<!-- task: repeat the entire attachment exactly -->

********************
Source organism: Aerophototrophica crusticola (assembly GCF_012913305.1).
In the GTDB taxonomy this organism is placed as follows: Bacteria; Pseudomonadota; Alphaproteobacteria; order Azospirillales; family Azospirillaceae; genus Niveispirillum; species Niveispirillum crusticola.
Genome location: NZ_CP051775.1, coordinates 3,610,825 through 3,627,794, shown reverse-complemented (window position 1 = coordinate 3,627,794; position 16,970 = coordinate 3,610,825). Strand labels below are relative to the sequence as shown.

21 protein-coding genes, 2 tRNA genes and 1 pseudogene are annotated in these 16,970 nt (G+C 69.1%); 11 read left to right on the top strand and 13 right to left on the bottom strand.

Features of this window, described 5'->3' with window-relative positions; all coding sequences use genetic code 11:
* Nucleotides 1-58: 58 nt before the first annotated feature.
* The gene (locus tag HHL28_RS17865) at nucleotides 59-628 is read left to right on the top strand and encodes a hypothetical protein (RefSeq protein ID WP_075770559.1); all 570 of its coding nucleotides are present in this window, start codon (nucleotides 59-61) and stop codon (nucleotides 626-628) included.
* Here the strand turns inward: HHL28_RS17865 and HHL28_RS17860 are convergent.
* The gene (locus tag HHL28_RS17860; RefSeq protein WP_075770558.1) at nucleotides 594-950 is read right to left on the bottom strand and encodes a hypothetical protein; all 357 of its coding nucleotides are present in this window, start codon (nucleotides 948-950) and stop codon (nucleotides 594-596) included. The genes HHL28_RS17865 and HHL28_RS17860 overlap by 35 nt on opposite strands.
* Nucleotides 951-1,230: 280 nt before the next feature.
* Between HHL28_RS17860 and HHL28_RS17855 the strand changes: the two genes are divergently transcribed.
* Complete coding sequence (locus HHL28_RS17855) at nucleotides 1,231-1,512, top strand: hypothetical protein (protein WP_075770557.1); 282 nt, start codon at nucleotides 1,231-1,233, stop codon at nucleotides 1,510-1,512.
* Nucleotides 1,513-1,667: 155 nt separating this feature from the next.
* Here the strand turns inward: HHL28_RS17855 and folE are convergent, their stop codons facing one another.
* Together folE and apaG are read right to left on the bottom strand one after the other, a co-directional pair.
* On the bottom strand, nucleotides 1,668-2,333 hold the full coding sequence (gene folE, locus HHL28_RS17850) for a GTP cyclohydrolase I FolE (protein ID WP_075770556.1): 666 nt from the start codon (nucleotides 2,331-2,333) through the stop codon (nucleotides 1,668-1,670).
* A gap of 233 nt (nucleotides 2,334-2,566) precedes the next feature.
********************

Source organism: Aerophototrophica crusticola (assembly GCF_012913305.1).
In the GTDB taxonomy this organism is placed as follows: Bacteria; Pseudomonadota; Alphaproteobacteria; order Azospirillales; family Azospirillaceae; genus Niveispirillum; species Niveispirillum crusticola.
Genome location: NZ_CP051775.1, coordinates 3,610,825 through 3,627,794, shown reverse-complemented (window position 1 = coordinate 3,627,794; position 16,970 = coordinate 3,610,825). Strand labels below are relative to the sequence as shown.

21 protein-coding genes, 2 tRNA genes and 1 pseudogene are annotated in these 16,970 nt (G+C 69.1%); 11 read left to right on the top strand and 13 right to left on the bottom strand.

Features of this window, described 5'->3' with window-relative positions; all coding sequences use genetic code 11:
* Nucleotides 1-58: 58 nt before the first annotated feature.
* The gene (locus tag HHL28_RS17865) at nucleotides 59-628 is read left to right on the top strand and encodes a hypothetical protein (RefSeq protein ID WP_075770559.1); all 570 of its coding nucleotides are present in this window, start codon (nucleotides 59-61) and stop codon (nucleotides 626-628) included.
* Here the strand turns inward: HHL28_RS17865 and HHL28_RS17860 are convergent.
* The gene (locus tag HHL28_RS17860; RefSeq protein WP_075770558.1) at nucleotides 594-950 is read right to left on the bottom strand and encodes a hypothetical protein; all 357 of its coding nucleotides are present in this window, start codon (nucleotides 948-950) and stop codon (nucleotides 594-596) included. The genes HHL28_RS17865 and HHL28_RS17860 overlap by 35 nt on opposite strands.
* Nucleotides 951-1,230: 280 nt before the next feature.
* Between HHL28_RS17860 and HHL28_RS17855 the strand changes: the two genes are divergently transcribed.
* Complete coding sequence (locus HHL28_RS17855) at nucleotides 1,231-1,512, top strand: hypothetical protein (protein WP_075770557.1); 282 nt, start codon at nucleotides 1,231-1,233, stop codon at nucleotides 1,510-1,512.
* Nucleotides 1,513-1,667: 155 nt separating this feature from the next.
* Here the strand turns inward: HHL28_RS17855 and folE are convergent, their stop codons facing one another.
* Together folE and apaG are read right to left on the bottom strand one after the other, a co-directional pair.
* On the bottom strand, nucleotides 1,668-2,333 hold the full coding sequence (gene folE, locus HHL28_RS17850) for a GTP cyclohydrolase I FolE (protein ID WP_075770556.1): 666 nt from the start codon (nucleotides 2,331-2,333) through the stop codon (nucleotides 1,668-1,670).
* A gap of 233 nt (nucleotides 2,334-2,566) precedes the next feature.